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Adam Jones has fan ejected from Petco Park

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Diamondbacks outfielder Adam Jones had a fan ejected from Petco Park in San Diego yesterday afternoon. Jones said that the fan was “cussing me out” as Jones fielded a fly ball.

Jones — who is from San Diego — spoke to Nick Piecoro of the Arizona Republic after the game and explained:

“These fans in sports, man, they’re starting to get a little more brazen,” Jones said. “I’ve said it many times, and obviously I’ve had altercations with fans. My biggest thing is, keep the banter polite – we suck, I struck out, the team’s not good. Keep it light, keep it smart. There’s kids in the stadium. But the second you start cussing me out like I’m a little kid, that’s a no-no.”

Jones added, “I made a nice play, and just hearing the B-word, F-word, that’s not baseball talk. So … he gone.” He also noted that the matter was simply one of vulgarity and that the fan did not use any racial language, the sort of which he was subjected to in Fenway Park in a much-publicized incident back in 2017.

As of press time we are unaware of people crawling out of the woodwork to say that Jones was making this up like they said about the 2017 incident. I suppose they only do that to reflexively beat back claims of racism that upset their view of society.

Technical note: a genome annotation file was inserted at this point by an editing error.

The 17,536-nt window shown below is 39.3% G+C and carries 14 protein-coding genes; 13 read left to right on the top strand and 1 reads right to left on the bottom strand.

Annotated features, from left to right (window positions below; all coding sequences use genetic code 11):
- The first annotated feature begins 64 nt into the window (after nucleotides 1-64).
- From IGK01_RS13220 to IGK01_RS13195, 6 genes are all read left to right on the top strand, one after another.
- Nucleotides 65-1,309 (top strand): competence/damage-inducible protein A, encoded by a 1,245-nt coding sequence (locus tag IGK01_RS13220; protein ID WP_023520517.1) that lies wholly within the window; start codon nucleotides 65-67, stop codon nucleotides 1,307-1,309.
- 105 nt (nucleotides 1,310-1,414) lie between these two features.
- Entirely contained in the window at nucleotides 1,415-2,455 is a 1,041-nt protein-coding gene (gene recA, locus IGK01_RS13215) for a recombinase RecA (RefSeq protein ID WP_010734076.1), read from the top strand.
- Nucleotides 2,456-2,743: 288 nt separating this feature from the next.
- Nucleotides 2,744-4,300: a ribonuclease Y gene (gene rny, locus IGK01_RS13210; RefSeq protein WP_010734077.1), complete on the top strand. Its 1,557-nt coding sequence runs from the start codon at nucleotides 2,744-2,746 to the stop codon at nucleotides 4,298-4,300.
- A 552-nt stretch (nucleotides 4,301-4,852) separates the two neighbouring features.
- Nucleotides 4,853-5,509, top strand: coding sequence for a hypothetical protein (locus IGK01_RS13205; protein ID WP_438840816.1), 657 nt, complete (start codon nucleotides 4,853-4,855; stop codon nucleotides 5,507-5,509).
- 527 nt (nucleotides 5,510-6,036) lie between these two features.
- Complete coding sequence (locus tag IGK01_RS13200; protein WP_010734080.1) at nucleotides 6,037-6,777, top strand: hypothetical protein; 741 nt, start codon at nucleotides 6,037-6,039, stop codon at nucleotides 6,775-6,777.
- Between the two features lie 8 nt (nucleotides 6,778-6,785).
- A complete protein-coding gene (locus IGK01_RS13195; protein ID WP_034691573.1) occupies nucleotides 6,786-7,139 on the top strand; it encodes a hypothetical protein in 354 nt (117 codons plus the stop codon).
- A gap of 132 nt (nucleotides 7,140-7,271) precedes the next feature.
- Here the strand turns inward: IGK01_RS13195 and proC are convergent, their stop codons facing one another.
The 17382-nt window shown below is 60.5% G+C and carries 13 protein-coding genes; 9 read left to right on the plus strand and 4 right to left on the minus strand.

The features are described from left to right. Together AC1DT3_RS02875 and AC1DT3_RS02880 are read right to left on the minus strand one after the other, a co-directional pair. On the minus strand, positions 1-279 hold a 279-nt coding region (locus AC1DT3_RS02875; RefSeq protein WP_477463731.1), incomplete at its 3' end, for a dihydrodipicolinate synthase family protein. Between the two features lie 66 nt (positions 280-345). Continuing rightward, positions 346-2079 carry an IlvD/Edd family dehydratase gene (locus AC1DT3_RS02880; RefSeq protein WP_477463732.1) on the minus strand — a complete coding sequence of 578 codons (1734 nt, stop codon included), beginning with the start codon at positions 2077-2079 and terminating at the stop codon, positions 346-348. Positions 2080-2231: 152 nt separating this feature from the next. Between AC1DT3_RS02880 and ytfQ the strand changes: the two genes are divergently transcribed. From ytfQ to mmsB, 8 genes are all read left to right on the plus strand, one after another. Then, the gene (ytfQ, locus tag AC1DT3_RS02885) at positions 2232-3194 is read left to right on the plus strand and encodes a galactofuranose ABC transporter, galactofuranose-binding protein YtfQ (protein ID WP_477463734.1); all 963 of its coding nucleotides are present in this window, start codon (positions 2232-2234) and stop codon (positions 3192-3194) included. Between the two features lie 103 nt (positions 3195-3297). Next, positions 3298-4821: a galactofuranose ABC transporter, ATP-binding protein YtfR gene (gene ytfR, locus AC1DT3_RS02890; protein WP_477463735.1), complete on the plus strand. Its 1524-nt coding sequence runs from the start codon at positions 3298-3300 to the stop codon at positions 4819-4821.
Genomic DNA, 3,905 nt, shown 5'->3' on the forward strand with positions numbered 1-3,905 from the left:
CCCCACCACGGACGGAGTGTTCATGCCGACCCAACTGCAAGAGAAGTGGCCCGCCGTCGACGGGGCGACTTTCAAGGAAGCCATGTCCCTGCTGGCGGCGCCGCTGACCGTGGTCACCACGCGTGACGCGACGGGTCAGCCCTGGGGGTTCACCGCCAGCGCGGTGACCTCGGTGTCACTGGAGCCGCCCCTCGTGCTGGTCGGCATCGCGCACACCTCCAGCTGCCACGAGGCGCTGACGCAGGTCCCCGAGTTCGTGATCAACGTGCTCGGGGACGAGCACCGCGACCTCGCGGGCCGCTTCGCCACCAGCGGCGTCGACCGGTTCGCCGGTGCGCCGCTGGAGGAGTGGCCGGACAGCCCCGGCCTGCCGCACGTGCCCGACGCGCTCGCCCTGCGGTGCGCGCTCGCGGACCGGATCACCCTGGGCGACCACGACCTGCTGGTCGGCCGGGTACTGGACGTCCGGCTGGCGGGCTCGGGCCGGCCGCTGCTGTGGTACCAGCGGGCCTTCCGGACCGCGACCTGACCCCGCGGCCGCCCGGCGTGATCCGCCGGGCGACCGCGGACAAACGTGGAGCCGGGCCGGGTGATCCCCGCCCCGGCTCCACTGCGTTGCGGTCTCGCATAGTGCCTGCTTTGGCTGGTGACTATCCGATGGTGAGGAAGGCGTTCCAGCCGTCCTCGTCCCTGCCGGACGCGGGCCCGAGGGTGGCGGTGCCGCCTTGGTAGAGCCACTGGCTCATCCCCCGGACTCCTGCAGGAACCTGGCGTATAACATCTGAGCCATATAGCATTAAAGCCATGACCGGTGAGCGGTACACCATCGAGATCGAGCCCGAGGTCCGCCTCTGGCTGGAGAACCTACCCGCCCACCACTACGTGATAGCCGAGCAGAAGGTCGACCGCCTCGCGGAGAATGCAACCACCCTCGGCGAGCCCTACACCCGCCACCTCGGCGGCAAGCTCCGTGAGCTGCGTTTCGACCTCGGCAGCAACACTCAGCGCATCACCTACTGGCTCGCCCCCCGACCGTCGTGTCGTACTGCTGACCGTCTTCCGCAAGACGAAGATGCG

Rumor: MLB execs discussing 100-game season that would begin July 1

David Price and Mookie Betts
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Matt Spiegel of 670 The Score Chicago heard from a source that Major League Baseball executives have been discussing a 100-game season that would begin on July 1 and conclude on October 15. It would essentially pick up the second half schedule, eliminating the All-Star Game while hosting the World Series at a neutral warm-weather stadium — ideally Dodger Stadium.

In the event the Dodgers, who won 106 games last year, made it all the way through the playoffs, the World Series would be hosted in Anaheim or San Diego. The earlier rounds of the playoffs would be played in the cities of the teams involved, which might be tough since the postseason would extend into November.

Spiegel went on to describe this vision as “an absolute best case scenario,” and that’s accurate. In order for the regular season to begin on July 1, the players would need to have several weeks if not a full month prior to get back into playing shape — more or less an abbreviated second spring training. And that would mean the U.S. having made significant progress against the virus by way of herd immunity or a vaccine, which would allow for nonessential businesses to resume operations. The U.S., sadly, is faring not so well compared to other nations around the world for a variety of reasons, but all of which point to a return to normalcy by the summer seeming rather unlikely.

Regardless, the league does have to plan for the potential of being able to start the regular season this summer just in case things really do break right and offer that opportunity. Commissioner Rob Manfred has stated multiple times about the league’s need to be creative, referring to ideas like playing deep into the fall, changing up the location of games, playing without fans in attendance, etc. This rumor certainly fits the “creative” mold.